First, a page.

Director: James Wan; Writer: Leigh Whannell; Cast: Patrick Wilson, Rose Byrne, Barbara Hershey, Lin Shaye, Ti Simpkins, Leigh Whannell, Steve Coulter, Angus Sampson; Running time: 105 minutes; Certification: 15
Set directly after the events of the first film, as the Lambert family attempts to readjust to life after the horrifying events they experienced. Unfortunately things don’t improve for long, as Renai (Byrne) and Lorraine (Hershey) once again begin witnessing apparitions around their home, and Dalton (Simpkins) notices an eerie change in his dad, Josh (Wilson), leading to the uncovering of terrifying truths from his childhood.
Insidious blew me away when I first saw it in theaters a couple of years ago. It was one of the most genuinely frightening films I’d seen in quite some time, and remains the subject of one of my most embarrassing stories, in which I actually bruised myself from gripping so hard throughout it. It was that freaking terrifying. So it was with much due anticipation that I went along to see Insidious Chapter 2 – horror maestro James Wan’s second dose of thrills and chills this year after the excellent The Conjuring – as a double-bill with the first entry.
Without giving away any spoilers for the first film, I was quite unsure of how this was going to play out. Insidious leaves us on a chilling cliffhanger that is certainly open to a sequel, but not one that’s particularly obvious as to where it’s going to go. It’s here, therefore, where the script (penned by Wan’s fellow Australian scribe and Insidious/Saw actor Leigh Whannel) shows off its intelligence and ingenuity. While there are certainly times where the tying up of loose ends feels a little rushed and forced, ultimately the narrative is skillfully woven into the events of the first film, focusing a lot more on back story rather than relentless hauntings. It’s evident in Insidious 2 that Whannel wanted to move away slightly from straight-out horror and construct a plot that has a bit more backbone and complexity. That’s not to say the first Insidious or Saw had none of this, but there’s a definite agenda here. It’s looking to exploit the rich substance of the story by delving even further into The Further, and I’d argue that it succeeds.
Yet as intricate as the script is, what it makes up for in smarts it sacrifices for genuine scares. As mentioned, Insidious 2 focuses a lot more on the back story of the hauntings – in particular one of the entities, the creepiest of them all, ‘The Bride In Black’, It’s a bitter-sweet thing, really; I don’t know whether to love or hate the fact it’s been given an origin story, for on the one hand it provides a sense of relief knowing what and who it is, but on the other it takes away from one of the most impacting aspects of the first film. Ultimately what we want here is to be freaked out, and while the handling of this particular ghoul is still incredibly creepy and sinister, it lacks the cutting edge that it once had.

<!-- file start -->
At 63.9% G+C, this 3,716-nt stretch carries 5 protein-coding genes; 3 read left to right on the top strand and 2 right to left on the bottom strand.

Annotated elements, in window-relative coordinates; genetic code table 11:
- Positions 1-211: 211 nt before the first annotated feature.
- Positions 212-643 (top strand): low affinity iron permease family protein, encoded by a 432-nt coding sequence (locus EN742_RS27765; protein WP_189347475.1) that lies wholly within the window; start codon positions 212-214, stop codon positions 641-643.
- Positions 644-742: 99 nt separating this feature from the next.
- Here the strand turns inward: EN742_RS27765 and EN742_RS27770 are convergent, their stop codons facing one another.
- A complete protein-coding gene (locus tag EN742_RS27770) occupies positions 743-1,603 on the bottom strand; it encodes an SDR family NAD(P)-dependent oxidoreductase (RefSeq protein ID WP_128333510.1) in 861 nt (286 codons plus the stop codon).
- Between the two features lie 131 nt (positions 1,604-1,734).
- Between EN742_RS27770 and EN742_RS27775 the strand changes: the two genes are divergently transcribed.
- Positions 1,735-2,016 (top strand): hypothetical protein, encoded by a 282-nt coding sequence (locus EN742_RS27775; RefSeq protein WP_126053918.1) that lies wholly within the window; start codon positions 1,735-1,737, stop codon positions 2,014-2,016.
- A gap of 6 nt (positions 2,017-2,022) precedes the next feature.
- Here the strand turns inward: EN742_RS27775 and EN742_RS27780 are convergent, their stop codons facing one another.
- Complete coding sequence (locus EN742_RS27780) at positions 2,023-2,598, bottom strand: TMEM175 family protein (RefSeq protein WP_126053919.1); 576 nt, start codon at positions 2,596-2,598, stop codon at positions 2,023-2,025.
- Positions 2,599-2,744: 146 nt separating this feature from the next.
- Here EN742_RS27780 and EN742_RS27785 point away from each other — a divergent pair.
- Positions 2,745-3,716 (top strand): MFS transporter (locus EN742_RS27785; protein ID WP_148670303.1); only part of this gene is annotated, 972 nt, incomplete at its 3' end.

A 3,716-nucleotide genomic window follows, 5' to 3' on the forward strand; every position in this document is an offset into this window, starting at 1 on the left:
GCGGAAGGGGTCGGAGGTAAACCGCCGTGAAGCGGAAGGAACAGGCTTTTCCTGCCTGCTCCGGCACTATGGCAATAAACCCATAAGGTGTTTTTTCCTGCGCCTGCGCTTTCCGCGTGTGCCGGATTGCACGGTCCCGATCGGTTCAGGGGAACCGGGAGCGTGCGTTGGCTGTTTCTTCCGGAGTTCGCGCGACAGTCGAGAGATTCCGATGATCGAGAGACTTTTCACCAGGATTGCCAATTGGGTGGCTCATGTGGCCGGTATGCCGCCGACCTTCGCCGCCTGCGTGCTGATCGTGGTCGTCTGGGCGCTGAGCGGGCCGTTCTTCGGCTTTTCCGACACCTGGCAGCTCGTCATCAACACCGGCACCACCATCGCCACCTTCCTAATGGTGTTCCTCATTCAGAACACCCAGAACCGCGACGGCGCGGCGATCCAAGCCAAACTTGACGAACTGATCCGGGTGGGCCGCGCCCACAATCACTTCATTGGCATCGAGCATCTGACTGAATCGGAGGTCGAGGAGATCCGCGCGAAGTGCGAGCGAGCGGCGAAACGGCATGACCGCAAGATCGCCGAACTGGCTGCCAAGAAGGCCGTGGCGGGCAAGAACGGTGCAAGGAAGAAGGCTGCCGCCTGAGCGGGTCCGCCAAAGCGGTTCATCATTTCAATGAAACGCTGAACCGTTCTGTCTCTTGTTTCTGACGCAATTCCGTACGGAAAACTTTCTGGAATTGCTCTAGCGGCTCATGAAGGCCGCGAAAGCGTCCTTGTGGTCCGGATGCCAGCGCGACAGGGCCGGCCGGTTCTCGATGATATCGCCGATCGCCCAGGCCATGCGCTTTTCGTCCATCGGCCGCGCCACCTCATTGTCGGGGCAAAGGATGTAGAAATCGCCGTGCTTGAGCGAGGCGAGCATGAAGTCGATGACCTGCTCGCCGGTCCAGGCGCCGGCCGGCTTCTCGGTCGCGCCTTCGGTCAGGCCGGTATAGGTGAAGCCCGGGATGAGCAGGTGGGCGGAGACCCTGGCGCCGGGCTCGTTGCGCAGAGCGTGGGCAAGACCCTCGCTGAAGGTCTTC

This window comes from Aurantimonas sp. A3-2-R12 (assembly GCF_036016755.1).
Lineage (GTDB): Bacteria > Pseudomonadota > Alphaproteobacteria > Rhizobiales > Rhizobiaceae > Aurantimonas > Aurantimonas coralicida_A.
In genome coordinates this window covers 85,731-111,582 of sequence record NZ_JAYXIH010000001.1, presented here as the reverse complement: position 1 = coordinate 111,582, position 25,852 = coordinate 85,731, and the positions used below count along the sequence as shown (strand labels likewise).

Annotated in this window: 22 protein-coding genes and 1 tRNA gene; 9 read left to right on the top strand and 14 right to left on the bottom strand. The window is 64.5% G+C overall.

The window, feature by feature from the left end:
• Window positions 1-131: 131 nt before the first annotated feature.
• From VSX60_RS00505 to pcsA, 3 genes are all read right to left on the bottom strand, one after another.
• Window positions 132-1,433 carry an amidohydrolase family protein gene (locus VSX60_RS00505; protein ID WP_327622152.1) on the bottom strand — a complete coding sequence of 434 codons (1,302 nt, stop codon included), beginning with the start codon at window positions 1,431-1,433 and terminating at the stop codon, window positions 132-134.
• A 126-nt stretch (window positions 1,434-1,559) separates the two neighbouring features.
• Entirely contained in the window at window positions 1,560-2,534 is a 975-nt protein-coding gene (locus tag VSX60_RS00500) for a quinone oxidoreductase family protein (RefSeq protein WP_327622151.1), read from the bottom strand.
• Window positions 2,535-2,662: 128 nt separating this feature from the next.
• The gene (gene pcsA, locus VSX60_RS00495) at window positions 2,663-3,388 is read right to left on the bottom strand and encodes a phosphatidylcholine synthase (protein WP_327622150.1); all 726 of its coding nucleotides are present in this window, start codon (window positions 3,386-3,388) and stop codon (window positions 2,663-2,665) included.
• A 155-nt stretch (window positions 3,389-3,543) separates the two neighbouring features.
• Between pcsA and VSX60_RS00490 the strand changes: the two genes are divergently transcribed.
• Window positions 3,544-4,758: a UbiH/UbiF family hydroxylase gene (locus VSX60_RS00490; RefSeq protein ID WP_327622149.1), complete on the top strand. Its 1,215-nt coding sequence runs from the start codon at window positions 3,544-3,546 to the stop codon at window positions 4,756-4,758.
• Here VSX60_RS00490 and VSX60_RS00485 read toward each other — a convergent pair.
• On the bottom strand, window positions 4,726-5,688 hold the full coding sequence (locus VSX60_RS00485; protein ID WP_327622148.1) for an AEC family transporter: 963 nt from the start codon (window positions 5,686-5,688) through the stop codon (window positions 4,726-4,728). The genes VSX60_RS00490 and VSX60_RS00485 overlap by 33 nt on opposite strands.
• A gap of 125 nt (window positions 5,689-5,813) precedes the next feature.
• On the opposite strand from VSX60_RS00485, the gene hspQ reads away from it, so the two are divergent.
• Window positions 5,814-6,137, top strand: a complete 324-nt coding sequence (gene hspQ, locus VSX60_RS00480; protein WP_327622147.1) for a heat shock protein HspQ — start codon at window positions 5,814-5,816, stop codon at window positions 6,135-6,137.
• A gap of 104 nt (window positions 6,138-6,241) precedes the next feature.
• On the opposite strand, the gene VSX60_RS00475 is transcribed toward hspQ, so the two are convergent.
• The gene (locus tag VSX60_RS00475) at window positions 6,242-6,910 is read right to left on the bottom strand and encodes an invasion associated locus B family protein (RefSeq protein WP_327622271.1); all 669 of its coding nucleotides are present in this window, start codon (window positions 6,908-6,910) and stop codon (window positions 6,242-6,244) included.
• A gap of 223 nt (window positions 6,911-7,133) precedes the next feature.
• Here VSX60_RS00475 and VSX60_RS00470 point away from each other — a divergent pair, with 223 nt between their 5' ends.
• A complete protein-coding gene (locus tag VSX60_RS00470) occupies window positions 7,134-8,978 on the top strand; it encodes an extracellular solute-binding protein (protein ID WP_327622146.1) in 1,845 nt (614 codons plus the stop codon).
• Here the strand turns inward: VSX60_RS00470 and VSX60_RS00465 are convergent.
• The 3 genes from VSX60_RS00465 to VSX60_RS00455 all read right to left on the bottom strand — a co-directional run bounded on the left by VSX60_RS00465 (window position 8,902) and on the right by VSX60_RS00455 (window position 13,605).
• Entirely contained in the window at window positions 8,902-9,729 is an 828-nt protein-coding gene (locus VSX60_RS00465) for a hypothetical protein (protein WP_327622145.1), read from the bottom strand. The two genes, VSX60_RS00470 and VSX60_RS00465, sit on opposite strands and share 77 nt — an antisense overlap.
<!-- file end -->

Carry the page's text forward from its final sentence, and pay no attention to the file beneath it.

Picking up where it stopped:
There’s a lot more comedy this time around. Paranormal investigators Specs and Tucker (played by Whannel & Sampson) return to their comedic bickering but this time vamp it up to ten, acting as a sort of Shaggy/Scooby relationship. In fact, much of their subplot plays out like an episode of Scooby Doo as they follow clues to various locations, being spooked by ghouls along the way. To say the film suffers from too much comedy would be to do it a disservice. While certainly there is lots of it here, I’d argue that it provides a quite frankly welcome relief from the treacherous malignance of the evil narrative.
What we ultimately want from Insidious Chapter 2, and indeed any horror film, is for it to be scary – but is it? More so than many. It certainly passes the horror test because Wan knows his stuff. He just understands the genre, always playing on our very deepest, most primal fears and plotting out and pacing his scares with effortlessly smart, fluid camerawork. Yet it doesn’t feel as truly evil as the first entry. You could say it’s less insidious. In the first film we never knew where the threat was coming from or why. It was just constant frights from a whole platter of different ghouls and entities, each creepier than the last, whereas this one is a little more straight-played. It will creep you out, no doubt about it. It’ll make you jump and squirm; it might even make you not want to fall asleep – but it won’t crawl under your skin and stay there.
Ultimately less scary than its predecessor, but undeniably enjoyable. Even when not at his very best, Wan has still made one of the better horror movies of the year.